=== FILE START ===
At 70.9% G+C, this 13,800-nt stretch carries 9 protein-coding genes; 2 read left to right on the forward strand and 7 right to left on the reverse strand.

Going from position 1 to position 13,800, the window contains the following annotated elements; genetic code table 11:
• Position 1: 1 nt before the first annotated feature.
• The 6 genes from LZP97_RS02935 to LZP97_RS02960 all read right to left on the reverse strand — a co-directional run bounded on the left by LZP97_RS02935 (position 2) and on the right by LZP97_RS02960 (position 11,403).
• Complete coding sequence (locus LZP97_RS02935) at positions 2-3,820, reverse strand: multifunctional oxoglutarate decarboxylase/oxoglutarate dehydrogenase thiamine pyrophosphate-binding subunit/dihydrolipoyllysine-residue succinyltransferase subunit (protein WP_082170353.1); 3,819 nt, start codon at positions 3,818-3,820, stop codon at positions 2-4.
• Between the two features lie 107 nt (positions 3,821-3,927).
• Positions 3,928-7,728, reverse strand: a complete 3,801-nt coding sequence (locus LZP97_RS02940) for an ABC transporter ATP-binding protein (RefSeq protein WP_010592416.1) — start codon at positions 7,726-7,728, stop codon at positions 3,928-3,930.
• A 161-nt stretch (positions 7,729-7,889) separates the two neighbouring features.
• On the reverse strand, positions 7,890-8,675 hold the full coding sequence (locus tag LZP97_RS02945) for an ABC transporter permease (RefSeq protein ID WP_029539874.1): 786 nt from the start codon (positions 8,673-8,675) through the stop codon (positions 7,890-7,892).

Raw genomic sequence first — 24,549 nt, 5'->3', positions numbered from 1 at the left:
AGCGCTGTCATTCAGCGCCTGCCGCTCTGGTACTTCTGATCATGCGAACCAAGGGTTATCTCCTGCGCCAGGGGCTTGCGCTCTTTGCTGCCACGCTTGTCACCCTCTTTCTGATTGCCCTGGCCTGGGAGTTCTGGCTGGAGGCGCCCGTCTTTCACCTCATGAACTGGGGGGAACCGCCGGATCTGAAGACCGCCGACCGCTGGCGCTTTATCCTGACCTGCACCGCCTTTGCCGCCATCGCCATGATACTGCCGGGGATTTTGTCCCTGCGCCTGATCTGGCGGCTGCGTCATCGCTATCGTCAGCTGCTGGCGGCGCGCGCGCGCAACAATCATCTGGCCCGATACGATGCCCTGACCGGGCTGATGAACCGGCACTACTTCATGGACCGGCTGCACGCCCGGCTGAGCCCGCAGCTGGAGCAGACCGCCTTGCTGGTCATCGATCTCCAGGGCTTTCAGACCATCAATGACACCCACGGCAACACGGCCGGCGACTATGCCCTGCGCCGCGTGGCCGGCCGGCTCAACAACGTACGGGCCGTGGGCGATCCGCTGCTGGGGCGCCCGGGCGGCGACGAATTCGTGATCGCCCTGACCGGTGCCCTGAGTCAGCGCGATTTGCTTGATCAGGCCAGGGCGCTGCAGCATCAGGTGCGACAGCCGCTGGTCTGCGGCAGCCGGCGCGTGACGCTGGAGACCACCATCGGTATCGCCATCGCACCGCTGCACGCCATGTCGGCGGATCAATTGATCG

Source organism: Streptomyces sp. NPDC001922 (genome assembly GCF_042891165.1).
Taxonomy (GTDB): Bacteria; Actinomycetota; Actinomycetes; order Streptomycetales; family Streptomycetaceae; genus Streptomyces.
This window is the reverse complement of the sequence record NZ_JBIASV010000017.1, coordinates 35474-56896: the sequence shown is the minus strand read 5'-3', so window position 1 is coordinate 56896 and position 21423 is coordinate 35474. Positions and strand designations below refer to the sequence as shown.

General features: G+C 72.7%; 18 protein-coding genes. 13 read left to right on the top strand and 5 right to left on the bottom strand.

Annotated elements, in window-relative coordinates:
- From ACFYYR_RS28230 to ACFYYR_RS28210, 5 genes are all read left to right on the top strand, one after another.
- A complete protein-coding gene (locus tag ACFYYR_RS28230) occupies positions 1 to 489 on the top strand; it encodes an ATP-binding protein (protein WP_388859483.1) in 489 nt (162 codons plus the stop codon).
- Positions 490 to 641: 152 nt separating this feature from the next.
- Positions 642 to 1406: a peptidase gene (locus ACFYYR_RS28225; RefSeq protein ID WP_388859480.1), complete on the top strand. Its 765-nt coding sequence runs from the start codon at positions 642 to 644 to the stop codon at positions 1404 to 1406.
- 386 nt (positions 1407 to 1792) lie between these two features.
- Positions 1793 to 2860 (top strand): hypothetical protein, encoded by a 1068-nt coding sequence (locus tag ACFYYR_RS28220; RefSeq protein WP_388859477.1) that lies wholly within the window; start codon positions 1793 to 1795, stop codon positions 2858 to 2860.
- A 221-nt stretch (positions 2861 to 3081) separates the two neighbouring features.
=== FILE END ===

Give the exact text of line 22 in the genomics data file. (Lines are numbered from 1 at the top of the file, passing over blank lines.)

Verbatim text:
- Positions 1793 to 2860 (top strand): hypothetical protein, encoded by a 1068-nt coding sequence (locus tag ACFYYR_RS28220; RefSeq protein WP_388859477.1) that lies wholly within the window; start codon positions 1793 to 1795, stop codon positions 2858 to 2860.